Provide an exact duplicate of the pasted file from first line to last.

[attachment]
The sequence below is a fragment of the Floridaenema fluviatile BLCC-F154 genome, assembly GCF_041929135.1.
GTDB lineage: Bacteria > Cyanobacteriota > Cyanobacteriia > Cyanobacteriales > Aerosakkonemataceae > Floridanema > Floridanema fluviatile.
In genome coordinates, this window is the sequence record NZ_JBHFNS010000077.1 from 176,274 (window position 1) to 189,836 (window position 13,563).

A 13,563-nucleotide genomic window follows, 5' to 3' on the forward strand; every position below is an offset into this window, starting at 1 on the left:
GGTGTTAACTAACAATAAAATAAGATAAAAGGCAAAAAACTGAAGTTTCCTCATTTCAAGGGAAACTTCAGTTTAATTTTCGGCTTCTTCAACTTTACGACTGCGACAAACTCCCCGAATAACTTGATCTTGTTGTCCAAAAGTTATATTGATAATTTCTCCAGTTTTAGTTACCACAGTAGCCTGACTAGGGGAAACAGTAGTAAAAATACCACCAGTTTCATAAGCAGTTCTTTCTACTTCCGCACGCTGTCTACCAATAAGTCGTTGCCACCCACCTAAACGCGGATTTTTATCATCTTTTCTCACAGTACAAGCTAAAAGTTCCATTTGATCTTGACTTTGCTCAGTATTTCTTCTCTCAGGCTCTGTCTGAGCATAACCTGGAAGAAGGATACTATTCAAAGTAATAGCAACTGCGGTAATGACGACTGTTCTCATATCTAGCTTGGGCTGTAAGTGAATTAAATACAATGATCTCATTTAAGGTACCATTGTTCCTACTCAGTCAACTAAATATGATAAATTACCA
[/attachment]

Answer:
The sequence below is a fragment of the Floridaenema fluviatile BLCC-F154 genome, assembly GCF_041929135.1.
GTDB lineage: Bacteria > Cyanobacteriota > Cyanobacteriia > Cyanobacteriales > Aerosakkonemataceae > Floridanema > Floridanema fluviatile.
In genome coordinates, this window is the sequence record NZ_JBHFNS010000077.1 from 176,274 (window position 1) to 189,836 (window position 13,563).

A 13,563-nucleotide genomic window follows, 5' to 3' on the forward strand; every position below is an offset into this window, starting at 1 on the left:
GGTGTTAACTAACAATAAAATAAGATAAAAGGCAAAAAACTGAAGTTTCCTCATTTCAAGGGAAACTTCAGTTTAATTTTCGGCTTCTTCAACTTTACGACTGCGACAAACTCCCCGAATAACTTGATCTTGTTGTCCAAAAGTTATATTGATAATTTCTCCAGTTTTAGTTACCACAGTAGCCTGACTAGGGGAAACAGTAGTAAAAATACCACCAGTTTCATAAGCAGTTCTTTCTACTTCCGCACGCTGTCTACCAATAAGTCGTTGCCACCCACCTAAACGCGGATTTTTATCATCTTTTCTCACAGTACAAGCTAAAAGTTCCATTTGATCTTGACTTTGCTCAGTATTTCTTCTCTCAGGCTCTGTCTGAGCATAACCTGGAAGAAGGATACTATTCAAAGTAATAGCAACTGCGGTAATGACGACTGTTCTCATATCTAGCTTGGGCTGTAAGTGAATTAAATACAATGATCTCATTTAAGGTACCATTGTTCCTACTCAGTCAACTAAATATGATAAATTACCA